Fifa Club World Cup record to be another feather in Auckland City veteran Emiliano Tade's cap
Argentine, who went from dish-washer to record goalscorer in New Zealand’s national league, is not done yet as he is one match away from breaking record for most appearances at continental tournament
On Wednesday, should he line up for Auckland City against Al Jazira, Emiliano Tade will move to within one match of the record for appearances at the Fifa Club World Cup.
He has already played in six iterations of the tournament, dating back to 2011, a mark only teammate Angel Berlanga can claim to share.
As an Argentine and a Boca Juniors supporter growing up, Tade appreciates perhaps better than most the significance of the event, remembering time spent watching his boyhood club contest the pre-rebrand Intercontinental Cup.
In 2000, Boca won against Real Madrid, then AC Milan in 2003.
Seven years later, aged 22 and tired of studying law in Argentina, Tade moved to New Zealand. He washed dishes to make ends meet, to save to go travelling.
But then he was picked up by Auckland City. With eighteen months of relocating, he was competing at the Club World Cup himself.
“One of those highlights I have in life,” Tade says now, sitting in his Dubai hotel room, days out from another crack at the tournament.
“Being the first Club World Cup and knowing what it was, because I’m a Boca Juniors fan and seeing them playing every time they went to the Intercontinental Cup, it was huge. And then I was there. It was just a very overwhelming moment in my life.
“For my family, probably it was the biggest thing. For my friends, it was just: ‘what the hell is going on here? Who is that guy? That guy who was just playing with us a few months ago is playing on that big stage, in that tournament’.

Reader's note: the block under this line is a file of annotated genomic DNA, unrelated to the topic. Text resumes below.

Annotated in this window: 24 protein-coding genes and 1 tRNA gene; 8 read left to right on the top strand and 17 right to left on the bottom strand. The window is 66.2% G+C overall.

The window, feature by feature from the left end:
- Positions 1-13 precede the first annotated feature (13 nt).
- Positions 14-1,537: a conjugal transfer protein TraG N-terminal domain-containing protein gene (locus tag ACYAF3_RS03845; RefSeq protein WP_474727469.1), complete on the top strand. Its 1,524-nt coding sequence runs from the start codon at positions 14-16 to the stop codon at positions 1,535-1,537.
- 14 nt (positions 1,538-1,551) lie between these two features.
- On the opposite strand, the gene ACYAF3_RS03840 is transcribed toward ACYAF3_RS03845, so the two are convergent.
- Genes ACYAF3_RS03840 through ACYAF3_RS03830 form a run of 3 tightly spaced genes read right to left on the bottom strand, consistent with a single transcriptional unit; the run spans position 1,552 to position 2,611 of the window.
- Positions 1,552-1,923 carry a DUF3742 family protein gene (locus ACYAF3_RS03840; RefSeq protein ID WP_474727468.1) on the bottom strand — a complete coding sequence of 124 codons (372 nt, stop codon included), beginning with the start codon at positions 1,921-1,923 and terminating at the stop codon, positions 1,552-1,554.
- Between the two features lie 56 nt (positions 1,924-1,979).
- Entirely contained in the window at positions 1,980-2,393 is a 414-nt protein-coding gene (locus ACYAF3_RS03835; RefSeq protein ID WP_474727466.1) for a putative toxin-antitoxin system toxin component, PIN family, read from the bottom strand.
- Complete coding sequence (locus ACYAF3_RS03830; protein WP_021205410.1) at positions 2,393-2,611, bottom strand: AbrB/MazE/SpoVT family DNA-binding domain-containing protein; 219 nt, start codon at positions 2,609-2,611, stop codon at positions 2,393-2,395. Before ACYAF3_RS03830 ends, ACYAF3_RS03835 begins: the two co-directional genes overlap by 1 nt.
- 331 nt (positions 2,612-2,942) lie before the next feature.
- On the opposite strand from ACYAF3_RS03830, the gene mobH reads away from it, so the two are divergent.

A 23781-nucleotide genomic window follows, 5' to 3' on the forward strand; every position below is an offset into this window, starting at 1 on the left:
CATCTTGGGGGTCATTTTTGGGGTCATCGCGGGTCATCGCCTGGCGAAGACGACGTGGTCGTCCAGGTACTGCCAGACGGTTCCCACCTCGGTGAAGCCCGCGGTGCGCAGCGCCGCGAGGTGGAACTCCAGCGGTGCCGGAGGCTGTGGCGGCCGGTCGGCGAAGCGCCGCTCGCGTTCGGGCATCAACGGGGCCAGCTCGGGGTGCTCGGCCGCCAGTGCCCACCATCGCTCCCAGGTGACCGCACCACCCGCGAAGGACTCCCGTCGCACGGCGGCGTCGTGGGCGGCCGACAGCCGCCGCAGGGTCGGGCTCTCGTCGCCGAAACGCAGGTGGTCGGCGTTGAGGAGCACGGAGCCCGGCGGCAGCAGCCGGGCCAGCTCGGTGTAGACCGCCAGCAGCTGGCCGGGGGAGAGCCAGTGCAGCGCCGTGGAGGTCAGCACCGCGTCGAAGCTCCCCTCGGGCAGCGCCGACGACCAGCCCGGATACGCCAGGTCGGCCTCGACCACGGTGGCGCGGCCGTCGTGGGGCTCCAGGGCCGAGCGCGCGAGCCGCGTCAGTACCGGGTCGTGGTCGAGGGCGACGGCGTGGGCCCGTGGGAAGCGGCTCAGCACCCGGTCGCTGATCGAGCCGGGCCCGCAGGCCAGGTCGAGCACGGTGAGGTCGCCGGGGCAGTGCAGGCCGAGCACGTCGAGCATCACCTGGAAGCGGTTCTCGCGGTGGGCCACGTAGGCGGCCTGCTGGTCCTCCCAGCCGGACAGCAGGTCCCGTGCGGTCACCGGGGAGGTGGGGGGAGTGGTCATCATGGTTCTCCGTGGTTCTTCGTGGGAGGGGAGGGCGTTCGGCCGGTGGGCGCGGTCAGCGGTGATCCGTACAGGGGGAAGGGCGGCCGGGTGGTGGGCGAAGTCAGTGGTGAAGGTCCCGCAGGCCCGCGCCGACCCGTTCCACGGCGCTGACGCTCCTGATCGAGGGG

"It also it makes you realise so many things in life. I guess coming back home it didn’t make the gap that big, you know?”
The gap must have felt considerably wider by 2014. Having only once before got past the first round, Auckland won their opening two matches, then pushed San Lorenzo, the South American champions, to extra-time in the semi-final.
Tade assisted Berlanga not long after the hour to level the scores at 1-1. Auckland eventually lost 2-1, but the amateur club from New Zealand had nearly pulled off the seemingly impossible.
For a boy from the modest town of Santiago del Estero, the experience rates pretty prominently on his highlights reel, too.
“Probably my favourite was just the whole game, the build-up and the moment we were playing against San Lorenzo,” Tade says.
“Being Argentinian, I watched them throughout my whole life: San Lorenzo’s one of the biggest clubs in Argentina, the Copa Libertadores champions.
"For me, some of the players were huge. They are legends in Argentina. And there was me, playing against them and the fans singing along the whole game. It was an unbelievable moment.
“The response from home was huge. I went back after the tournament and I was like, ‘did I miss something here? Or what’s just happened in between?’
"Because one day I went back home I was just a normal guy and the next I come back and there was some moments that I was like, ‘surely there was something I missed or that I didn’t understand?’.
“I was not expecting the media attention at all. It was a crazy situation.”
Crazy could well describe Tade’s ascent from dish-washer to the record goalscorer in New Zealand’s national league. He has 91 goals in 159 appearances for Auckland in all competitions since joining from Team Wellington in 2011.
He has reached double figures already for goals this season – he attributes that to the team’s fine form – as Auckland sit top of the table, three points ahead of defending champions Wellington.